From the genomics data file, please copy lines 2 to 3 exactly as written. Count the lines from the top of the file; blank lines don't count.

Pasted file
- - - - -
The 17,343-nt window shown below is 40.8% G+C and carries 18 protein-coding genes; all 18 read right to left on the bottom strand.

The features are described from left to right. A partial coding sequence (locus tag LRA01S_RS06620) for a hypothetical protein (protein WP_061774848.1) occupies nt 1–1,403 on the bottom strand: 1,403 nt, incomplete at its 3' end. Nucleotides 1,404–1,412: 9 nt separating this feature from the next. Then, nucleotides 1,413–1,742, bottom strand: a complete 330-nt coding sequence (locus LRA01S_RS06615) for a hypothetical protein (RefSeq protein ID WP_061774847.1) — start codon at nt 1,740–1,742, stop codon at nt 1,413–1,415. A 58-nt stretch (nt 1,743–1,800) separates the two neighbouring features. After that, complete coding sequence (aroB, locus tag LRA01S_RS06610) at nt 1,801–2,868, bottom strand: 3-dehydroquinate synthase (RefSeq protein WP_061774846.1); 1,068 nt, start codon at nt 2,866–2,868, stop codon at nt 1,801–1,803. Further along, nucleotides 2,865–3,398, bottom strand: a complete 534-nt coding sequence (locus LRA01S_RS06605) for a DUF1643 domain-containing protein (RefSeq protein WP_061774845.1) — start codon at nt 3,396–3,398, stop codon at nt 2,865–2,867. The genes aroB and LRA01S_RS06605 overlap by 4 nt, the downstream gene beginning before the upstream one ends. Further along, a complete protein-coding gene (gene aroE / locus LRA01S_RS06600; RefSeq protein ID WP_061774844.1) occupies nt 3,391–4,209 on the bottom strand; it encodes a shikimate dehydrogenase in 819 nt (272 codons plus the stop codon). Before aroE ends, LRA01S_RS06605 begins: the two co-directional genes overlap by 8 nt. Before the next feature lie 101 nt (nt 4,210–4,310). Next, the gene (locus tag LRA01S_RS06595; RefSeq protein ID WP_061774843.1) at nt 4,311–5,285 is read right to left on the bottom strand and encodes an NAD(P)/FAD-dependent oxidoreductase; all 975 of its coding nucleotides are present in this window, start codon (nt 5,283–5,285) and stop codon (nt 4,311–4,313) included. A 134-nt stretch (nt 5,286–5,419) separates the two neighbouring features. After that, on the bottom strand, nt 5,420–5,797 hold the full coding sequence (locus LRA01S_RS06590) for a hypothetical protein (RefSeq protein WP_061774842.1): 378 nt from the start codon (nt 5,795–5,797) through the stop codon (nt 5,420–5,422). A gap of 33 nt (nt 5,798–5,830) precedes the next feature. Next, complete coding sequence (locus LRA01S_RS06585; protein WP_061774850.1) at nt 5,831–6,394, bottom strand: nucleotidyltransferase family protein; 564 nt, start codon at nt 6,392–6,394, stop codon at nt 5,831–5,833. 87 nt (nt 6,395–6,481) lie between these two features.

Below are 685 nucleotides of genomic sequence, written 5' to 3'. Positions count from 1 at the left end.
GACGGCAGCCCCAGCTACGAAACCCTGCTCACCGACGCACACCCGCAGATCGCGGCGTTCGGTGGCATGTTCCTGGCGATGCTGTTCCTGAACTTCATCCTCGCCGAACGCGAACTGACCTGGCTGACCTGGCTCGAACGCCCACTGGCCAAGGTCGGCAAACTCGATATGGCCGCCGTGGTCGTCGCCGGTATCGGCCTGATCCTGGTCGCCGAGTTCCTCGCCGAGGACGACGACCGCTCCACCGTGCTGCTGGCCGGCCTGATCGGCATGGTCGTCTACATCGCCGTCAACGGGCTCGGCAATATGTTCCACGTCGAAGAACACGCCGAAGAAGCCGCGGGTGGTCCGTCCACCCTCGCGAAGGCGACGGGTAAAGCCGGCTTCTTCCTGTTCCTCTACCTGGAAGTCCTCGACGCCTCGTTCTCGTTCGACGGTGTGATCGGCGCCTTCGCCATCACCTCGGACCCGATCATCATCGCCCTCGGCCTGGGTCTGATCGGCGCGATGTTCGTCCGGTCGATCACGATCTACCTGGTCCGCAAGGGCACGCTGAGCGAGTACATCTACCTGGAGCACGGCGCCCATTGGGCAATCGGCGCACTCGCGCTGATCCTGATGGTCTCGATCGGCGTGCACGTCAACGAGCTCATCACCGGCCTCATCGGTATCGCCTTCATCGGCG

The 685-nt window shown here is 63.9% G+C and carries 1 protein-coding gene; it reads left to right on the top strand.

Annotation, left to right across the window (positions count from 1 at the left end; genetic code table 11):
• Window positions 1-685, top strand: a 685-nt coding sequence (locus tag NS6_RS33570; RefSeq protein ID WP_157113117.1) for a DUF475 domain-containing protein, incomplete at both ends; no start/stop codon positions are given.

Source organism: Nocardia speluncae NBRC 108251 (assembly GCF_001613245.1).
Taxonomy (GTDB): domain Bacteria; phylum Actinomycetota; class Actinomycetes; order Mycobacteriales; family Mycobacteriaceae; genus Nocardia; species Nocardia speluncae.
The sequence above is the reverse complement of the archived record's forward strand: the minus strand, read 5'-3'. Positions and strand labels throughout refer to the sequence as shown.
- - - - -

The features are described from left to right. A partial coding sequence (locus tag LRA01S_RS06620) for a hypothetical protein (protein WP_061774848.1) occupies nt 1–1,403 on the bottom strand: 1,403 nt, incomplete at its 3' end. Nucleotides 1,404–1,412: 9 nt separating this feature from the next. Then, nucleotides 1,413–1,742, bottom strand: a complete 330-nt coding sequence (locus LRA01S_RS06615) for a hypothetical protein (RefSeq protein ID WP_061774847.1) — start codon at nt 1,740–1,742, stop codon at nt 1,413–1,415. A 58-nt stretch (nt 1,743–1,800) separates the two neighbouring features. After that, complete coding sequence (aroB, locus tag LRA01S_RS06610) at nt 1,801–2,868, bottom strand: 3-dehydroquinate synthase (RefSeq protein WP_061774846.1); 1,068 nt, start codon at nt 2,866–2,868, stop codon at nt 1,801–1,803. Further along, nucleotides 2,865–3,398, bottom strand: a complete 534-nt coding sequence (locus LRA01S_RS06605) for a DUF1643 domain-containing protein (RefSeq protein WP_061774845.1) — start codon at nt 3,396–3,398, stop codon at nt 2,865–2,867. The genes aroB and LRA01S_RS06605 overlap by 4 nt, the downstream gene beginning before the upstream one ends. Further along, a complete protein-coding gene (gene aroE / locus LRA01S_RS06600; RefSeq protein ID WP_061774844.1) occupies nt 3,391–4,209 on the bottom strand; it encodes a shikimate dehydrogenase in 819 nt (272 codons plus the stop codon). Before aroE ends, LRA01S_RS06605 begins: the two co-directional genes overlap by 8 nt. Before the next feature lie 101 nt (nt 4,210–4,310). Next, the gene (locus tag LRA01S_RS06595; RefSeq protein ID WP_061774843.1) at nt 4,311–5,285 is read right to left on the bottom strand and encodes an NAD(P)/FAD-dependent oxidoreductase; all 975 of its coding nucleotides are present in this window, start codon (nt 5,283–5,285) and stop codon (nt 4,311–4,313) included. A 134-nt stretch (nt 5,286–5,419) separates the two neighbouring features. After that, on the bottom strand, nt 5,420–5,797 hold the full coding sequence (locus LRA01S_RS06590) for a hypothetical protein (RefSeq protein WP_061774842.1): 378 nt from the start codon (nt 5,795–5,797) through the stop codon (nt 5,420–5,422). A gap of 33 nt (nt 5,798–5,830) precedes the next feature. Next, complete coding sequence (locus LRA01S_RS06585; protein WP_061774850.1) at nt 5,831–6,394, bottom strand: nucleotidyltransferase family protein; 564 nt, start codon at nt 6,392–6,394, stop codon at nt 5,831–5,833. 87 nt (nt 6,395–6,481) lie between these two features.

Below are 685 nucleotides of genomic sequence, written 5' to 3'. Positions count from 1 at the left end.